If the car is simply to be used for a few nice trips a year, then a vehicle with tried-and-tested technology and a secure supply of spare parts is recommended. Anyone looking for adventure on race or rally tracks has completely different needs and should first join corresponding teams to "experience" whether their money is well invested here.
Let us return to the five cornerstones:
Cars that meet all these criteria come with a price tag. And it is important to know that the purchase price is not the only factor to consider, because this kind of acquisition is tied to a considerable amount of follow-up costs. The condition of the car must be maintained or - if weaknesses are identified - improved. Cars have to be driven, otherwise damages will ensue. All of these factors translate into regular expenses for maintenance, conservation, garage rental and insurance. These costs should be carried by the increase in the car's value - and are not carried in the case of vehicles manufactured in large numbers, such as a Porsche 911, a Pagoda, a VW Beetle cabriolet or an Alfa-Romeo Spider. These are delightful hobby cars that result in the loss of very little money if an honest calculation is made.
So the rule is to look for distinct models of established companies that were manufactured in limited numbers - anyone who parked a Group B car, which were limited to a production number of 200, in their garage twenty years ago, did well. Brands such as Porsche, Ferrari and Aston Martin have implemented this insight in the form of limited editions which - if you have enough financial clout to buy one - can increase in value within a few years. And so the same applies here: always buy the best that you can afford.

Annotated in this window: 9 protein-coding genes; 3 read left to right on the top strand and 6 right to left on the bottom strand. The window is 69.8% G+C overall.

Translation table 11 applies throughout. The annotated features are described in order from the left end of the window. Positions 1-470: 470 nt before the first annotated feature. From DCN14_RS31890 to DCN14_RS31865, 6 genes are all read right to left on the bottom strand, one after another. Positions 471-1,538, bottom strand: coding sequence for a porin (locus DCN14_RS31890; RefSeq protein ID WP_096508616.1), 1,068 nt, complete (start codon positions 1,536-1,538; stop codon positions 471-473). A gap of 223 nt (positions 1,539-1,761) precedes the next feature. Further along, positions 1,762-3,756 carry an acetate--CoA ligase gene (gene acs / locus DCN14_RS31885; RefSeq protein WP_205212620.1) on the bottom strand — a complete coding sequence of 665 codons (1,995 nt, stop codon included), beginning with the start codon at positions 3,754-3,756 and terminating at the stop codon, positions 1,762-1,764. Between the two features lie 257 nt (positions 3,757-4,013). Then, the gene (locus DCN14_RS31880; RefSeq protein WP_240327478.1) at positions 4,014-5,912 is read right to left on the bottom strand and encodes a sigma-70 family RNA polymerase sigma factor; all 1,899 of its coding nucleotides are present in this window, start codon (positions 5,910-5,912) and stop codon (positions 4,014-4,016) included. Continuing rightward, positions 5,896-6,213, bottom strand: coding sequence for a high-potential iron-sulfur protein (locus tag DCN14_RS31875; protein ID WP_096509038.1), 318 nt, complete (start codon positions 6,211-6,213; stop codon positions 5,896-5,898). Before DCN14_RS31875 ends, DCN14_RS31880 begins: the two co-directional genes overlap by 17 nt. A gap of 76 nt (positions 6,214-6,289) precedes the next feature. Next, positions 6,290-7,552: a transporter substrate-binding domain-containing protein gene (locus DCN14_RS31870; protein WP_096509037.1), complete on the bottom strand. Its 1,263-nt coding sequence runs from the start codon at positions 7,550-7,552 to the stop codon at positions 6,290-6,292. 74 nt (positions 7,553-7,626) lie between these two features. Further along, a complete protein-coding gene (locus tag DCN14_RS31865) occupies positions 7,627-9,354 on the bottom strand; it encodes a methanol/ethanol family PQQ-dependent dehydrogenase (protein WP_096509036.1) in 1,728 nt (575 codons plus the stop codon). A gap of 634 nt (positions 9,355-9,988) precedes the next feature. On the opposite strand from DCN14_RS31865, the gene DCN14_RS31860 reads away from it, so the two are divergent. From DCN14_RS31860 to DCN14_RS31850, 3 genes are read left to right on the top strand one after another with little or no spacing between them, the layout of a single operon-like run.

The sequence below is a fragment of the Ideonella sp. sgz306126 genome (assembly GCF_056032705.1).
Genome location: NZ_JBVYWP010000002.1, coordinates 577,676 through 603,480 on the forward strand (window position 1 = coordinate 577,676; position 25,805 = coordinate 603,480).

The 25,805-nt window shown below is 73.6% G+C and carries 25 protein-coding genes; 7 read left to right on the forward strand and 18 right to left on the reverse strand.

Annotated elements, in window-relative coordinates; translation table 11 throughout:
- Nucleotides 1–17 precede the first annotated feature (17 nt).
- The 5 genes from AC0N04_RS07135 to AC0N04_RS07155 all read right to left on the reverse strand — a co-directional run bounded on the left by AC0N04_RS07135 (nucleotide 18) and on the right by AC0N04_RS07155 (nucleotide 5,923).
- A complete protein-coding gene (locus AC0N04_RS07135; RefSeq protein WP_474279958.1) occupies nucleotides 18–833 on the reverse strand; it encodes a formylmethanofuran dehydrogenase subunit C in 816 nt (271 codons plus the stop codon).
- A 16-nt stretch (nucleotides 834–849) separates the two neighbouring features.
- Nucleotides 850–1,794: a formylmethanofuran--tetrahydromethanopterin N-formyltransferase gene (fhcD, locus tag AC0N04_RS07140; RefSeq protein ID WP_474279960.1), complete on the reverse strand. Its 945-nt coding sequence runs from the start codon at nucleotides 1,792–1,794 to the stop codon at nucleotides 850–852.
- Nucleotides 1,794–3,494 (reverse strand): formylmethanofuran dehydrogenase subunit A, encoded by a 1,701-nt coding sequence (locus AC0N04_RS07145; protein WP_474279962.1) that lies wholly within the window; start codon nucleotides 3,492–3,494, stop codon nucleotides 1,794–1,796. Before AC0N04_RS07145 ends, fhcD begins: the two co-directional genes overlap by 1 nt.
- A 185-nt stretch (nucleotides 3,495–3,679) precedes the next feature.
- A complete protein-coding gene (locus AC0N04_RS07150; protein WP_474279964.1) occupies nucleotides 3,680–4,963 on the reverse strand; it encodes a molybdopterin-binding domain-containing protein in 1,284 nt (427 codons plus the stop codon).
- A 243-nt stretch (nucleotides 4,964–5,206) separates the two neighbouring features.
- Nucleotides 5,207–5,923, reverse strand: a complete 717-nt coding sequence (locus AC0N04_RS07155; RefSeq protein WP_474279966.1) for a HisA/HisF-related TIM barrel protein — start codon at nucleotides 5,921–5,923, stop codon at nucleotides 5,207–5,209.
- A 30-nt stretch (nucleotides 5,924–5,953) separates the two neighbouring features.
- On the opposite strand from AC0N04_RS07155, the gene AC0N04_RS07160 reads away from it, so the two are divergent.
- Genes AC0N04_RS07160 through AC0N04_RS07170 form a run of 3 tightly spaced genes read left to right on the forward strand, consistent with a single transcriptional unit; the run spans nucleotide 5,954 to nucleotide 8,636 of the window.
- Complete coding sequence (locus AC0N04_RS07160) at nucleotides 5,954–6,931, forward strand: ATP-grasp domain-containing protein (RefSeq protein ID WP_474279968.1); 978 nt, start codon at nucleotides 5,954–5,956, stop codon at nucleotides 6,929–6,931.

However, there is another way to invest in a car that will increase in value, a way that entails virtually no risk: go to one of the cult automobile brands or, for example, to the Carrozzeria Zagato or Touring Superleggera, and commission a custom-made car. Manufacturers such as Aston Martin, Ferrari, Lamborghini, Rolls-Royce and Bentley are happy to offer this admittedly expensive possibility, because these unique specimens bring fame and honor to both the manufacturer and its proud owner - and always attract buyers.
Is there such a thing as a car that is worth its weight in gold? The answer is yes, if you are willing to invest a lot of money and have knowledgeable advisors. For most of us, however, collector cars are fun vehicles to be used to enjoy good times. In this case, the search for returns should not be the main focus.